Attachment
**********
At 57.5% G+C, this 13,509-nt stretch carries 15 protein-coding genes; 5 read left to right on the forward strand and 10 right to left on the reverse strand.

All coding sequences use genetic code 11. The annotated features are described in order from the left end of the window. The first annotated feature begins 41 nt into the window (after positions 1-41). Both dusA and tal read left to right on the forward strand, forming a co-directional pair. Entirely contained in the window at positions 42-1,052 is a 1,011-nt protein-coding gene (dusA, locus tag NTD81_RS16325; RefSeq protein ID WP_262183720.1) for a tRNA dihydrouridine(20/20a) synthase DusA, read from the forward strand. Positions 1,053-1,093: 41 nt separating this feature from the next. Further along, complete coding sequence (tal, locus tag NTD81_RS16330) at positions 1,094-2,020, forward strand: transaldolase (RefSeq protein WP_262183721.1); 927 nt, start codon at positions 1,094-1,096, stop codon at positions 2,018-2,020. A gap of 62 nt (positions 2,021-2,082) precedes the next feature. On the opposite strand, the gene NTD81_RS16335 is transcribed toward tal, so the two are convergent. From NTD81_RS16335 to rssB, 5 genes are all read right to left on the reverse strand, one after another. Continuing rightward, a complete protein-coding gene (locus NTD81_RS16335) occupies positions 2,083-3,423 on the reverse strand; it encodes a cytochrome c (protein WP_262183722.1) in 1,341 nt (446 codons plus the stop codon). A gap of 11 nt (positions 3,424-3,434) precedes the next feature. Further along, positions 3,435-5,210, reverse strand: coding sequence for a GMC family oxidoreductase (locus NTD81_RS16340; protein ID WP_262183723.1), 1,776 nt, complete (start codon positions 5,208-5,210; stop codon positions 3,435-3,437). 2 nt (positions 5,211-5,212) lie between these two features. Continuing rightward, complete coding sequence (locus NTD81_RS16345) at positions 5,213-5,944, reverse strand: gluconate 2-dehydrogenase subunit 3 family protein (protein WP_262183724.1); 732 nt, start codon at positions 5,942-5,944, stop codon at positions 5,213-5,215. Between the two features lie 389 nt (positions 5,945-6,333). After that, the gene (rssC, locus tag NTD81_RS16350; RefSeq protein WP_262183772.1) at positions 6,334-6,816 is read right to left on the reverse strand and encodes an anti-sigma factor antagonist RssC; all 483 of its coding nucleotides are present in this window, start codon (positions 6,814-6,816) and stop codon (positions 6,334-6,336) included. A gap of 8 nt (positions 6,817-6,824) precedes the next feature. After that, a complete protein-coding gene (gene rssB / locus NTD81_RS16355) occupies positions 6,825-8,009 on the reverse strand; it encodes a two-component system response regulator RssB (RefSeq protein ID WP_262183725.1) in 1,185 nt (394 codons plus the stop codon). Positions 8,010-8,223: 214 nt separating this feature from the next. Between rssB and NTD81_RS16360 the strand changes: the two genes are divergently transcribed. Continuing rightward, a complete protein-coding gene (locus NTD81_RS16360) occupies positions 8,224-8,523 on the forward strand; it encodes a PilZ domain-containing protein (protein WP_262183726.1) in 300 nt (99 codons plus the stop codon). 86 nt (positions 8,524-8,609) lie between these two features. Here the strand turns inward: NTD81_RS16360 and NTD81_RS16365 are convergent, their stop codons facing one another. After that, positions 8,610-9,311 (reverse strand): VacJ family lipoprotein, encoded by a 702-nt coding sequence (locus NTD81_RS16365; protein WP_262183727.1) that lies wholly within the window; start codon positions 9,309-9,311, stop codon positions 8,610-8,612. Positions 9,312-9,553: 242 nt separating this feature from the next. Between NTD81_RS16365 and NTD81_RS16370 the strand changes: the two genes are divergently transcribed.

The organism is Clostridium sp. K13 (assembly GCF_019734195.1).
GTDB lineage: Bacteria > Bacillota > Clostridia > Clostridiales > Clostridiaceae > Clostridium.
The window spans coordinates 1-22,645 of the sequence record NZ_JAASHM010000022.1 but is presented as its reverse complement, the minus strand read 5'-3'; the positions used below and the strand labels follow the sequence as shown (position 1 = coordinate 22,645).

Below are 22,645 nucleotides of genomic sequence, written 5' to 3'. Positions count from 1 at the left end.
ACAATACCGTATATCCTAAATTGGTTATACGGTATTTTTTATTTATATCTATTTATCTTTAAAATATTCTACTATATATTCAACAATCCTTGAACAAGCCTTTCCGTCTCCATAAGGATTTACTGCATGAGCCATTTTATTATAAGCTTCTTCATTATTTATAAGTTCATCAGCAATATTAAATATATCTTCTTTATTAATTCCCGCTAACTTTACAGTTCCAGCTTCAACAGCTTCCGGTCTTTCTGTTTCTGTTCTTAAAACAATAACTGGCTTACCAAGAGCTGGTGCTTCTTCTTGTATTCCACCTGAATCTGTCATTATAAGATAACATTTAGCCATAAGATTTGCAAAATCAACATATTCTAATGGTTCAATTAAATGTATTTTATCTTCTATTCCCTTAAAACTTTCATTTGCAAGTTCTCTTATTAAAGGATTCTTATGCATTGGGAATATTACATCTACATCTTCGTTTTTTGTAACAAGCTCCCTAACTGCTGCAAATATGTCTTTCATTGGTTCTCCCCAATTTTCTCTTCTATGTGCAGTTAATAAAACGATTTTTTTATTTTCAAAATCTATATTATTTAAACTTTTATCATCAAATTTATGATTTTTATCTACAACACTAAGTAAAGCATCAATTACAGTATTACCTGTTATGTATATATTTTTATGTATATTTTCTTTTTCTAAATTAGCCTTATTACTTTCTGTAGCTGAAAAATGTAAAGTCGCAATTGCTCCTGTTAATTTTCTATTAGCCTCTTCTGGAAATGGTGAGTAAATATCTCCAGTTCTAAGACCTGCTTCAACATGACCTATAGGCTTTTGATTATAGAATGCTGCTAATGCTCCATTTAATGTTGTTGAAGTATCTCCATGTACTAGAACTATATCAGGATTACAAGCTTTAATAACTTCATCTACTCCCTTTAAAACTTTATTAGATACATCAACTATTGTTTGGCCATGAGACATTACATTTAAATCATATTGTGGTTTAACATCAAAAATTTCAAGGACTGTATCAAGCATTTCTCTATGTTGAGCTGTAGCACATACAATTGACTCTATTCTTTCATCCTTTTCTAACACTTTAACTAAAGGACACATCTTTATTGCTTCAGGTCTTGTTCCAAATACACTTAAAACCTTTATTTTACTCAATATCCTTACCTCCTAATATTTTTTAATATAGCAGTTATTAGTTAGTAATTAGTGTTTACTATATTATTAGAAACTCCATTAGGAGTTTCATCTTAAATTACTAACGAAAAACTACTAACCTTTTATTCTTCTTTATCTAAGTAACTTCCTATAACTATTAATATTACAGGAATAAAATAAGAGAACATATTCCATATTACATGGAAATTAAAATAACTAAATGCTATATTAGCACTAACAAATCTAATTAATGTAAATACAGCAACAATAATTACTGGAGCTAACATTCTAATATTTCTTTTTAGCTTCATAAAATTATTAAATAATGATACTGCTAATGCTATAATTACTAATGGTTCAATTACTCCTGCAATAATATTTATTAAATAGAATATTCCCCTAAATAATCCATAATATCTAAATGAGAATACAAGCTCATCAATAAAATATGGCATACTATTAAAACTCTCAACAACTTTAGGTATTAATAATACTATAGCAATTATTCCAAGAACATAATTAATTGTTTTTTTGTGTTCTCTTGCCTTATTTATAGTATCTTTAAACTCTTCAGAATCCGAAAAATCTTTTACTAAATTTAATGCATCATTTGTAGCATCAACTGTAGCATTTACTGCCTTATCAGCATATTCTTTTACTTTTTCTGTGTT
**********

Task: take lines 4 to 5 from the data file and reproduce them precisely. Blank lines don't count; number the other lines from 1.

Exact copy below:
GTDB lineage: Bacteria > Bacillota > Clostridia > Clostridiales > Clostridiaceae > Clostridium.
The window spans coordinates 1-22,645 of the sequence record NZ_JAASHM010000022.1 but is presented as its reverse complement, the minus strand read 5'-3'; the positions used below and the strand labels follow the sequence as shown (position 1 = coordinate 22,645).